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Associations between social vulnerabilities and psychosocial problems in European children : results from the IDEFICS study

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Abstract
The effect of socioeconomic inequalities on children's mental health remains unclear. This study aims to explore the cross-sectional and longitudinal associations between social vulnerabilities and psychosocial problems, and the association between accumulation of vulnerabilities and psychosocial problems. 5987 children aged 2-9 years from eight European countries were assessed at baseline and 2-year follow-up. Two different instruments were employed to assess children's psychosocial problems: the KINDL (Questionnaire for Measuring Health-Related Quality of Life in Children and Adolescents) was used to evaluate children's well-being and the Strengths and Difficulties Questionnaire (SDQ) was used to evaluate children's internalising problems. Vulnerable groups were defined as follows: children whose parents had minimal social networks, children from non-traditional families, children of migrant origin or children with unemployed parents. Logistic mixed-effects models were used to assess the associations between social vulnerabilities and psychosocial problems. After adjusting for classical socioeconomic and lifestyle indicators, children whose parents had minimal social networks were at greater risk of presenting internalising problems at baseline and follow-up (OR 1.53, 99% CI 1.11-2.11). The highest risk for psychosocial problems was found in children whose status changed from traditional families at T0 to non-traditional families at T1 (OR 1.60, 99% CI 1.07-2.39) and whose parents had minimal social networks at both time points (OR 1.97, 99% CI 1.26-3.08). Children with one or more vulnerabilities accumulated were at a higher risk of developing psychosocial problems at baseline and follow-up. Therefore, policy makers should implement measures to strengthen the social support for parents with a minimal social network.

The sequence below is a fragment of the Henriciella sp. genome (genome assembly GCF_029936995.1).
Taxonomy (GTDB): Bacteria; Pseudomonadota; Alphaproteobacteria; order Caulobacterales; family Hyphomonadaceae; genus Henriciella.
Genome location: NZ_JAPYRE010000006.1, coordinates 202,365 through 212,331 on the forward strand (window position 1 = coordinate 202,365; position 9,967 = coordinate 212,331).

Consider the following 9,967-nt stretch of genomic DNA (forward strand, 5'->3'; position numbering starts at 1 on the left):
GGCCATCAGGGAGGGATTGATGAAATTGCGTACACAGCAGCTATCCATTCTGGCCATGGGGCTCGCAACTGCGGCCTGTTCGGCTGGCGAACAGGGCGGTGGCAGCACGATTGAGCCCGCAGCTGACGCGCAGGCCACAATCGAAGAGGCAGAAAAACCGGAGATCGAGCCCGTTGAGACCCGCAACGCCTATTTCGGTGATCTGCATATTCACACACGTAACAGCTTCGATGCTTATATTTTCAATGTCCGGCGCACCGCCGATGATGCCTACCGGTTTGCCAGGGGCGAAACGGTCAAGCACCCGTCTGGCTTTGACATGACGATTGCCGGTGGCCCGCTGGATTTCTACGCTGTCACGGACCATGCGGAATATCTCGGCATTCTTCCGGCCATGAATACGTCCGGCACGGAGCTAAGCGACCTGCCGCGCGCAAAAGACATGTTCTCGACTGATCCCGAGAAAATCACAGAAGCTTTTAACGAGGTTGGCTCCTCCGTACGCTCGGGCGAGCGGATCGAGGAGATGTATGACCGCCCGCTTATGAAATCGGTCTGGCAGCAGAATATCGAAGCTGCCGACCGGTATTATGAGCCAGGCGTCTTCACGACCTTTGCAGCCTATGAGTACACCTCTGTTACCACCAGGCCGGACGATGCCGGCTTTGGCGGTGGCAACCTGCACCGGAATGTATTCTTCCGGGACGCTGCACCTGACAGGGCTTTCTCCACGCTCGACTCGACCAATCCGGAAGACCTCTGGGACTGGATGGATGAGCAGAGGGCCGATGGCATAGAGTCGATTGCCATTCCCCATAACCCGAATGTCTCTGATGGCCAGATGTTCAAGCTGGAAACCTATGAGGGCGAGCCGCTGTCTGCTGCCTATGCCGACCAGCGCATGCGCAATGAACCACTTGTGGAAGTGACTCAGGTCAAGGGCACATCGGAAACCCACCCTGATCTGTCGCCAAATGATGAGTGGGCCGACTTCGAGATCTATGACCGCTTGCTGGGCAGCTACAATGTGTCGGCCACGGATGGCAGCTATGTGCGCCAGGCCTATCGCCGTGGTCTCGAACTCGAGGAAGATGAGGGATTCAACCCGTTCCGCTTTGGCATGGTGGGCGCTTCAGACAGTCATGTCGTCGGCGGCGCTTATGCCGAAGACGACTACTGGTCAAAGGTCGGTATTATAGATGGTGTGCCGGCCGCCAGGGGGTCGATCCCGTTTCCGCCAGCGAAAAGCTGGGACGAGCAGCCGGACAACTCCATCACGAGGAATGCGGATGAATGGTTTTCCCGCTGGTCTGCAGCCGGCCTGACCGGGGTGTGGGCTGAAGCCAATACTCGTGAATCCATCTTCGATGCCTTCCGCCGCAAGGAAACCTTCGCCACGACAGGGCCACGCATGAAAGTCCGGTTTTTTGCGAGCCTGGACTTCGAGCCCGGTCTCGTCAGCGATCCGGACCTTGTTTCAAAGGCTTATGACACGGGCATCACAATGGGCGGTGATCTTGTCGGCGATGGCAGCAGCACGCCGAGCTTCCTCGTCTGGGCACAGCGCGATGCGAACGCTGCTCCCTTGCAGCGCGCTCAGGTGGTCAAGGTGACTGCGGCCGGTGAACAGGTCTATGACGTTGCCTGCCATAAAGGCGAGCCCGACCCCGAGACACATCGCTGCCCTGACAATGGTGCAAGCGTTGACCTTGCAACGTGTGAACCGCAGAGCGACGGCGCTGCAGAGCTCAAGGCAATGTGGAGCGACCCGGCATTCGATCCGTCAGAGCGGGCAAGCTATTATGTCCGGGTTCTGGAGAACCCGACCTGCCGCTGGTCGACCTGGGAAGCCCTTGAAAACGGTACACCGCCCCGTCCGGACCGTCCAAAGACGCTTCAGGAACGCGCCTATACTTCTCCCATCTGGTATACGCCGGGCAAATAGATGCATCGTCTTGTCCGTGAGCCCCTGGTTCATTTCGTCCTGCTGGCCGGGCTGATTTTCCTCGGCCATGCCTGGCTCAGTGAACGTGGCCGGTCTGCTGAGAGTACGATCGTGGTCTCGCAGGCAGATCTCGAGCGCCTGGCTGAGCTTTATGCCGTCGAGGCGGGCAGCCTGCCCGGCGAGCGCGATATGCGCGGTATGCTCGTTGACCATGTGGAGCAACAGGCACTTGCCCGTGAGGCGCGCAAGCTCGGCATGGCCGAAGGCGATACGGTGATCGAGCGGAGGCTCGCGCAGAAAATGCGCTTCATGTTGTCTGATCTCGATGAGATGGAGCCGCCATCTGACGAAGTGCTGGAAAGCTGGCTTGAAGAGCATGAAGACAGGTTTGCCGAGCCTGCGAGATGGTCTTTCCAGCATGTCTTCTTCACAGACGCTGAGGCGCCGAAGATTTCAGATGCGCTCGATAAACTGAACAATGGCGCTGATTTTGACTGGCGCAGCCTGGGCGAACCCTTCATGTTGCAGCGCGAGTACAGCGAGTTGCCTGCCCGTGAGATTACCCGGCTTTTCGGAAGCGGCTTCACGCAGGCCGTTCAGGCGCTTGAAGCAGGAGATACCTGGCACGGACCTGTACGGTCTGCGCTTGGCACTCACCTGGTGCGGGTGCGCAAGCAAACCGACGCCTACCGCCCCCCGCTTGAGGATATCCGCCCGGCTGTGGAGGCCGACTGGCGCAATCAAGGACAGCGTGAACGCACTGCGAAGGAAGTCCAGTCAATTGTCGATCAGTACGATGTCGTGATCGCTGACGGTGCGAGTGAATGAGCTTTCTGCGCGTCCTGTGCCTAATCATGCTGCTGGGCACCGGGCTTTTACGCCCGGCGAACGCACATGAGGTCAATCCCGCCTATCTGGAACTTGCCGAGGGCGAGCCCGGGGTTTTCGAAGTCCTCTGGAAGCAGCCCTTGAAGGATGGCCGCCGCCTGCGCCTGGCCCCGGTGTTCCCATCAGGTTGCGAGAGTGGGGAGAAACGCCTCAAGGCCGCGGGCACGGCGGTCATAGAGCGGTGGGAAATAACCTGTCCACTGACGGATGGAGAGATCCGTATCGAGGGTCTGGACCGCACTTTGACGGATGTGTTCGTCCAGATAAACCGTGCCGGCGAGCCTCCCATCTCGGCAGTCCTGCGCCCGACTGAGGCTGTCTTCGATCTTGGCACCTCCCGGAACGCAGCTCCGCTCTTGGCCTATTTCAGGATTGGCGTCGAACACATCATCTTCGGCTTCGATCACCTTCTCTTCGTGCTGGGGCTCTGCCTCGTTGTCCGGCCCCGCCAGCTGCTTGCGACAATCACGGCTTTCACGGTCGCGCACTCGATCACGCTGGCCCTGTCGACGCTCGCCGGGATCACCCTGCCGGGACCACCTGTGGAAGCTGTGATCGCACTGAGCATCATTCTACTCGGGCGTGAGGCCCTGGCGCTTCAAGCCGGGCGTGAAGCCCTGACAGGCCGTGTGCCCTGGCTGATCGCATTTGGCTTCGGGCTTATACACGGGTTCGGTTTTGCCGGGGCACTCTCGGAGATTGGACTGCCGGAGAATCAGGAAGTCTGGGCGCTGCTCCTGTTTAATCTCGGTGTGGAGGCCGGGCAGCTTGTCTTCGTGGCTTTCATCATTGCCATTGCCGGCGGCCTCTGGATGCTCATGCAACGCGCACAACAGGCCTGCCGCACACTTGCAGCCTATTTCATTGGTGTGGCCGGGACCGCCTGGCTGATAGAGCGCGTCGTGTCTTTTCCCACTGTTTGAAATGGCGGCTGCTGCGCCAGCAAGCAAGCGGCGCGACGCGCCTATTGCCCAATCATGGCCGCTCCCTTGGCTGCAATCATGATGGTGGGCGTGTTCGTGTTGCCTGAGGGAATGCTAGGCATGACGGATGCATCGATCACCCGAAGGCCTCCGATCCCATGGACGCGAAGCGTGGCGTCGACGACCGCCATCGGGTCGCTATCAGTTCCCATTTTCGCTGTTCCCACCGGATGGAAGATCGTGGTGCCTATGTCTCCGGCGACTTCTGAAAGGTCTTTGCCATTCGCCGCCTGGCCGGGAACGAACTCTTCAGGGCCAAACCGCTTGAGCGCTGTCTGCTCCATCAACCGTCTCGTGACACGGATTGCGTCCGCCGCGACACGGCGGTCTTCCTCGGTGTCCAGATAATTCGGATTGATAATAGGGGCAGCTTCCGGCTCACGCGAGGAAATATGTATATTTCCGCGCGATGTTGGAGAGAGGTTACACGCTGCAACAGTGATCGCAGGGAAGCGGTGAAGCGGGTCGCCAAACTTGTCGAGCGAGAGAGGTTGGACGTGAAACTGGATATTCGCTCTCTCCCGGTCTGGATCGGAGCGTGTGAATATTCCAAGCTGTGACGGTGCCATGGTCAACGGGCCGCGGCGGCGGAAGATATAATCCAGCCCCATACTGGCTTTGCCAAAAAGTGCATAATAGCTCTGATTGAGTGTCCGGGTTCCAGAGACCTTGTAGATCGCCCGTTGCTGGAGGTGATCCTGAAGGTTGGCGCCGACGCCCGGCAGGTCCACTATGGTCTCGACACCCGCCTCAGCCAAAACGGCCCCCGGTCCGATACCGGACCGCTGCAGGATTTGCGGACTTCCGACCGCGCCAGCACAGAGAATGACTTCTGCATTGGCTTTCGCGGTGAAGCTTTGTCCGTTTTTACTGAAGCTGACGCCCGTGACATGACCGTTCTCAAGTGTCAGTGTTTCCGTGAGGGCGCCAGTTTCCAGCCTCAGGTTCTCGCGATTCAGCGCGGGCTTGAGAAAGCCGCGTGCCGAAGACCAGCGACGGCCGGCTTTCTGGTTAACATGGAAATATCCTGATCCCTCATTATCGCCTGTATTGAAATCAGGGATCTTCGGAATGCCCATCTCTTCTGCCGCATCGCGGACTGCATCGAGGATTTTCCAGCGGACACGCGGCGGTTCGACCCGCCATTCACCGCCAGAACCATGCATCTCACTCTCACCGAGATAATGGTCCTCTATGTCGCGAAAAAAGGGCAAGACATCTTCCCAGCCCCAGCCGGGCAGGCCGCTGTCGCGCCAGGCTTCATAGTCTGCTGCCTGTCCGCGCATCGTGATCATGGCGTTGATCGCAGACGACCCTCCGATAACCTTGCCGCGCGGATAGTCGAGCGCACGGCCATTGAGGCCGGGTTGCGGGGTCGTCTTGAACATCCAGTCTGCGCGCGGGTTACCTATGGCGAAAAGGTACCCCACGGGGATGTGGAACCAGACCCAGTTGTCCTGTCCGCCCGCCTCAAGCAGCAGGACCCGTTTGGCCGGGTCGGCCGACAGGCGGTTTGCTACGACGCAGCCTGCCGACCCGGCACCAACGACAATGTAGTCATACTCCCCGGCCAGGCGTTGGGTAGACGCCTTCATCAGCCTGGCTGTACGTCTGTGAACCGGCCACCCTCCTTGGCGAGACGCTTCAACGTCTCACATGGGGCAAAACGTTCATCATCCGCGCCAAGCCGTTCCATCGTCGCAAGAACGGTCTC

Keywords
Vulnerable groups, Psychosocial problems, Well-being, Internalising problems, Inequalities, Children, QUALITY-OF-LIFE, BODY-MASS INDEX, MENTAL-HEALTH, SOCIOECONOMIC-STATUS, PHYSICAL-ACTIVITY, SEDENTARY BEHAVIOR, ADOLESCENTS, UNEMPLOYMENT, QUESTIONNAIRE, NETWORKS

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Chicago
Iguacel, Isabel, Nathalie Michels, Juan M Fernández-Alvira, Karin Bammann, Stefaan De Henauw, Regina Felső, Wencke Gwozdz, et al. 2017. “Associations Between Social Vulnerabilities and Psychosocial Problems in European Children : Results from the IDEFICS Study.” European Child & Adolescent Psychiatry 26 (9): 1105–1117.
APA
Iguacel, I., Michels, N., Fernández-Alvira, J. M., Bammann, K., De Henauw, S., Felső, R., Gwozdz, W., et al. (2017). Associations between social vulnerabilities and psychosocial problems in European children : results from the IDEFICS study. EUROPEAN CHILD & ADOLESCENT PSYCHIATRY, 26(9), 1105–1117.
Vancouver
1.